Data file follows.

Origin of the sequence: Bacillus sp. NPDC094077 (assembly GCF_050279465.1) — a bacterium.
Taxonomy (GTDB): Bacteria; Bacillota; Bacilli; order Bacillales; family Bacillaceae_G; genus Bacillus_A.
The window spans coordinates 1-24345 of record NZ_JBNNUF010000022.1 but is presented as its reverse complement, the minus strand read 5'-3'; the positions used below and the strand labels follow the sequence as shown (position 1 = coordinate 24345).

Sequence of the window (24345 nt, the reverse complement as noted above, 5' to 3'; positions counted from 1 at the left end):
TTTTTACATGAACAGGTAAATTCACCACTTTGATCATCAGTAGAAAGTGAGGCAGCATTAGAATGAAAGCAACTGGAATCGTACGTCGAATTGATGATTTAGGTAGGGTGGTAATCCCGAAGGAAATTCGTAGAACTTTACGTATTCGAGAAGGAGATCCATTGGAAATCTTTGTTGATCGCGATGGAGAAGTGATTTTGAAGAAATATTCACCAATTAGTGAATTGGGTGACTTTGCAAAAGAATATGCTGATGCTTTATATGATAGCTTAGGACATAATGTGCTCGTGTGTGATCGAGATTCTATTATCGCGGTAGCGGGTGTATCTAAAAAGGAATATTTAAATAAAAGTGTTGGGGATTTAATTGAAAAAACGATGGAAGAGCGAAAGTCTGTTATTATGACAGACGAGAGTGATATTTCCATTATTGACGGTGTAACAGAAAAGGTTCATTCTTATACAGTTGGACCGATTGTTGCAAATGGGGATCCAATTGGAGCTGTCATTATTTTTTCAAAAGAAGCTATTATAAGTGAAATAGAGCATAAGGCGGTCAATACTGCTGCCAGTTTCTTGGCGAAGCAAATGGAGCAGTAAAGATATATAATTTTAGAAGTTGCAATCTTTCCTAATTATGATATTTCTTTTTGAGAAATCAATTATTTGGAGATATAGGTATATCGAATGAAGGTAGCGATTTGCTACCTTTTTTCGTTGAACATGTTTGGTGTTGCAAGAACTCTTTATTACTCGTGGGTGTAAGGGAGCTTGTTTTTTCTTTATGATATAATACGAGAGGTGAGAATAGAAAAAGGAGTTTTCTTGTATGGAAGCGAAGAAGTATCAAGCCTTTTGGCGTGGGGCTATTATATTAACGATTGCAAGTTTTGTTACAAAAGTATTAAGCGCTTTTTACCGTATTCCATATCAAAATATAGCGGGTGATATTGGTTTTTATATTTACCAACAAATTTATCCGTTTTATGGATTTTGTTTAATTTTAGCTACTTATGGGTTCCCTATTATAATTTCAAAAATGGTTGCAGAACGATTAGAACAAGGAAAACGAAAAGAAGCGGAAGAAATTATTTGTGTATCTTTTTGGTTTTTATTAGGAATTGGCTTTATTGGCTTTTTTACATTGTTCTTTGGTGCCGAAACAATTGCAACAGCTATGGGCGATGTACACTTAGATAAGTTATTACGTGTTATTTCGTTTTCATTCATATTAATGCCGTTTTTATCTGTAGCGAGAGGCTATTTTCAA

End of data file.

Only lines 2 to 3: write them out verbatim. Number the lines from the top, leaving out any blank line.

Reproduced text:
Taxonomy (GTDB): Bacteria; Bacillota; Bacilli; order Bacillales; family Bacillaceae_G; genus Bacillus_A.
The window spans coordinates 1-24345 of record NZ_JBNNUF010000022.1 but is presented as its reverse complement, the minus strand read 5'-3'; the positions used below and the strand labels follow the sequence as shown (position 1 = coordinate 24345).